Tuesday, April 2, 2013

James River: Jamestown 1607-1610



James River


As far as the English were concerned, the first American superhighway was the James River. Named after King James I, it was here that the Virginia Company established the first permanent settlement in America in May 1607 at James Fort, thirteen years before the Pilgrims landed at Plymouth Rock.

After being granted a charter by King James that instructed them to establish a colony, find gold, and locate a water route to the Orient, 105 colonists led by Captain Christopher Newport departed England in December 1606 aboard the Susan Constant, Godspeed, and Discovery. After one death on the voyage, the survivors reached Chesapeake Bay four months later. During a two-week survey, they found a military stronghold on a narrow peninsula in the James River where deep water offered them navigation, yet was isolated enough to provide defense from Spanish warships.

Initially, the colonists considered it a bonus that the peninsula was not inhabited by any of the nearby Native American tribes. Within a few months, they would figure out why the Indians didn’t want it: surrounded on three sides by a tidal estuary and marshes, the island was swampy, plagued by mosquitoes, and not good farmland. Malaria and dysentery were common, and fresh water was difficult to get. Settlers often had to drink brackish river water.

While about half the settlers were craftsmen, laborers, or boys, the other half were by occupation “gentlemen”, untrained and unused to manual labor. That, and the late spring arrival and a drought, did not engender immediate agricultural success. Food gathering expeditions into Algonquian territory sparked conflict with the local confederation of tribes under the rule of Powhatan, including the capture of Captain John Smith in December 1607 as he explored the Chickahominy River, during which he claimed to have been spared from death by Powhatan’s daughter, Pocahontas.

The colonists did not find gold, although in June, Newport departed for England with a load of treasure which turned out to be pyrite (fool’s gold). Nor did they find a river passage to the Pacific. They did, however, manage to construct a triangular fort for defense and a few buildings for shelter and storage.


The settlement was ravished by disease in August and September 1607. Sickness, hunger, discouragement from their lack of success, and the capture of Smith took it’s toil on the 38 survivors left as the new year dawned. Smith returned on January 2, 1608 to find some of the men about to leave for England aboard the Discovery. To prevent their departure, Smith turned one of the fort’s cannons on the small ship and threatened to sink it.

Smith had a way of finding trouble. As a soldier for hire, he had been captured by Turks in Hungary and enslaved. Harshly treated, he killed his master and escaped back to England. En route to Virginia, Captain Newport charged Smith with mutiny and sentenced him to hang, but upon arrival in the Chesapeake, secret orders were opened that named Smith part of the colony’s council. Now Captain Smith was accused of causing the death of some of his men on the Chickahominy expedition and again condemned to hang. He was spared by the return of Captain Newport that same day on the John and Francis with supplies and new settlers. In 1609, a serious burn from exploding gunpowder would send Smith back to England.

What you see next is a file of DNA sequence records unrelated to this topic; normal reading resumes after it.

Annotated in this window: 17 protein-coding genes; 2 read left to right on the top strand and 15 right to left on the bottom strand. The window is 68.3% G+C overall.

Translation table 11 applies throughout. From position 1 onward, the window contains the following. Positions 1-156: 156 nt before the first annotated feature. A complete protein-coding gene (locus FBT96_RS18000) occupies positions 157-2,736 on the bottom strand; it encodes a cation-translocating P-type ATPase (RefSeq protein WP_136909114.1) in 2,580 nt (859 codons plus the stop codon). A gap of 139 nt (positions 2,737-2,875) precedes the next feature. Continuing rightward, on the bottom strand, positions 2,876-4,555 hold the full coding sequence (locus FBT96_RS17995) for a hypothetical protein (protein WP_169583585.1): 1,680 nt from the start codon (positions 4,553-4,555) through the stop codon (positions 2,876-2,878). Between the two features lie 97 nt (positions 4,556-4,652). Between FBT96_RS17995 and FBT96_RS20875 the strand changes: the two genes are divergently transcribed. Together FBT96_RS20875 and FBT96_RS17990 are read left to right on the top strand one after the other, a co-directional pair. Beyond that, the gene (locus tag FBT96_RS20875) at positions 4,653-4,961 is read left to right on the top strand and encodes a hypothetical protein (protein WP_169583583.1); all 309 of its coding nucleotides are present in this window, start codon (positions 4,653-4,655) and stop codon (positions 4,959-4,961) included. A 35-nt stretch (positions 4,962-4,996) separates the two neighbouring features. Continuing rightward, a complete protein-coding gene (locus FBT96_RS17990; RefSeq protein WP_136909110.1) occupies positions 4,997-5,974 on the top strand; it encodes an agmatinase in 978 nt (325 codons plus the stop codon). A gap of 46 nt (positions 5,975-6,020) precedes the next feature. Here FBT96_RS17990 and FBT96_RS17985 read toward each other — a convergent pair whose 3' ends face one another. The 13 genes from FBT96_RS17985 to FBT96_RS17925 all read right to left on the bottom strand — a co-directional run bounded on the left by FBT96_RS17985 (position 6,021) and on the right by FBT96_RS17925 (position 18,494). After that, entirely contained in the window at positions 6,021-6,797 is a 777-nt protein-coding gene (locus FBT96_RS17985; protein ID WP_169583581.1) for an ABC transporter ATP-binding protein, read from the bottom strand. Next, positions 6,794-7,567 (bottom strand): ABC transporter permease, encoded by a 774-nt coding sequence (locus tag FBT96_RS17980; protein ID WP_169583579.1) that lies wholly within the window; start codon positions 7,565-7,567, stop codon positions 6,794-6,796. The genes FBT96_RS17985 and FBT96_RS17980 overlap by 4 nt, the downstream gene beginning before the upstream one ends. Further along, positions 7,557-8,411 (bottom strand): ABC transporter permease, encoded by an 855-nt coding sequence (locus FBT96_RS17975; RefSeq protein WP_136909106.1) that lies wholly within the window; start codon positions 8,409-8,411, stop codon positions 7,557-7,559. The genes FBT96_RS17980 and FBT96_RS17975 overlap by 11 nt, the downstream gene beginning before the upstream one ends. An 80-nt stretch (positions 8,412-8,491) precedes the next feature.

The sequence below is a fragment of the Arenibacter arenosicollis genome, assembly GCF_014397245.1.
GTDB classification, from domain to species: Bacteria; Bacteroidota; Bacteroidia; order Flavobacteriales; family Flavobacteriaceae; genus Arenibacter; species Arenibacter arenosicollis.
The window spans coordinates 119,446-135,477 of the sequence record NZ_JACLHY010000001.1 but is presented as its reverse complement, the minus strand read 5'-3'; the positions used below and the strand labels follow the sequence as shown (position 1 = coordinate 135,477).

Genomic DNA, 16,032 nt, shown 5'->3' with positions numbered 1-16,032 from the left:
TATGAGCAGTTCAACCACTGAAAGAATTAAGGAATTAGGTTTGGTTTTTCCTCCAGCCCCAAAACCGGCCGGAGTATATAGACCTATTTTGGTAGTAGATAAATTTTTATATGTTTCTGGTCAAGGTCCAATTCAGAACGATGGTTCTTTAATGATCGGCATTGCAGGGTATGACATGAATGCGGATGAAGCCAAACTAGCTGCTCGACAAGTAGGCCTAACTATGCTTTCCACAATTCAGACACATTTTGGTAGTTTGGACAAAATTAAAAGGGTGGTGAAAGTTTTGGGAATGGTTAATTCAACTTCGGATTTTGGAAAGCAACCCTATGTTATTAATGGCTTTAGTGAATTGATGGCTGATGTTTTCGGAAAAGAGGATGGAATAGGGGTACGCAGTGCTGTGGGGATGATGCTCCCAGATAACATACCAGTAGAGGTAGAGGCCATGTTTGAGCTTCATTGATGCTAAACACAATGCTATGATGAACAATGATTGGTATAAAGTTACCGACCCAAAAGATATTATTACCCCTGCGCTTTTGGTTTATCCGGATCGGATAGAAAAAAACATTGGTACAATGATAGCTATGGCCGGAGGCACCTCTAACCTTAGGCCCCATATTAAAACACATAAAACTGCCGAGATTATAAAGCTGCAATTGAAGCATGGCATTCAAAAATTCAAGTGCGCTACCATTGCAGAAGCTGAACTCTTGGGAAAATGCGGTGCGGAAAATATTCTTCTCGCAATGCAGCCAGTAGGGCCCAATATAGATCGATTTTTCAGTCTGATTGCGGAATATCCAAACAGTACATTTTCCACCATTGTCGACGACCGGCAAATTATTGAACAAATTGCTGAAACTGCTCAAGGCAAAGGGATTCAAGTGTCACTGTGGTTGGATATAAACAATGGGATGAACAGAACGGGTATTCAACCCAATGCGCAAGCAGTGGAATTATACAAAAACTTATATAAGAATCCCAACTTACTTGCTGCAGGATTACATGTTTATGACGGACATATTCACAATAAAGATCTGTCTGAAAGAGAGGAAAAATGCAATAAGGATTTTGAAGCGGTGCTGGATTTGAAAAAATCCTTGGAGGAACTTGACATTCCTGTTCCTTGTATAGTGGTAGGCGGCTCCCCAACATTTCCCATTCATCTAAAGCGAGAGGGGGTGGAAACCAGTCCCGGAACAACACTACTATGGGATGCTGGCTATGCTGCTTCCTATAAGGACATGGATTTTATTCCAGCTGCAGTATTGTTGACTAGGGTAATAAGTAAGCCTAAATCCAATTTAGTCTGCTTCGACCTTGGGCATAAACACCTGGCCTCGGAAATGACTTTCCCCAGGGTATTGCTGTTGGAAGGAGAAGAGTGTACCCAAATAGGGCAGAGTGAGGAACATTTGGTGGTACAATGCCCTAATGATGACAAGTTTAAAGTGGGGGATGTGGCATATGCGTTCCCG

A few days after the return of Smith, almost the whole Jamestown settlement burned, including their supply of food and clothing, leaving the colony hungry and exposed to the bitter winter. Pocahontas ensured the survival of the colonists with gifts of food and clothing, and became an ambassador between the Indians and the English.
The early colonists’ limited agricultural efforts were never sufficient to provide the required sustenance. Trade with the Indians sufficed for awhile, supplemented by supply missions from England, but by 1609 drought and deteriorating relations resulted in the “Starving Time” of the winter of 1609-1610. 60 of 214 colonists survived. The third supply mission had been shipwrecked in Bermuda by a hurricane, losing much of their load of supplies and food. They arrived in Jamestown in May, 1610 to find just a few hungry surviving colonists.

Giving up, the Jamestown and Bermuda survivors embarked and set sail down the James to return to England only to meet a fleet of three ships commanded by the new governor, Thomas West, 3rd Baron De La Warr. “Lord Delaware” turned the evacuation around to begin a new period in Jamestown, whose future would not lie in fool’s gold or the illusive Northwest Passage, but in business-minded farmers like John Rolfe.

See the interactive map
http://apva.org/rediscovery/page.php?page_id=18
Here are some of the photos from my 2008 trip to Historic Jamestowne:

Archeological digs inside the fort:








Recreated palisades using hand-hewn wooden pegs:




North Bulwark
North Bulwark
East Bulwark
The colonists were instructed to hide their dead from the Indians, so the first graveyard was located within the walls of the fort. The graves are covered with shells.







Barracks


 

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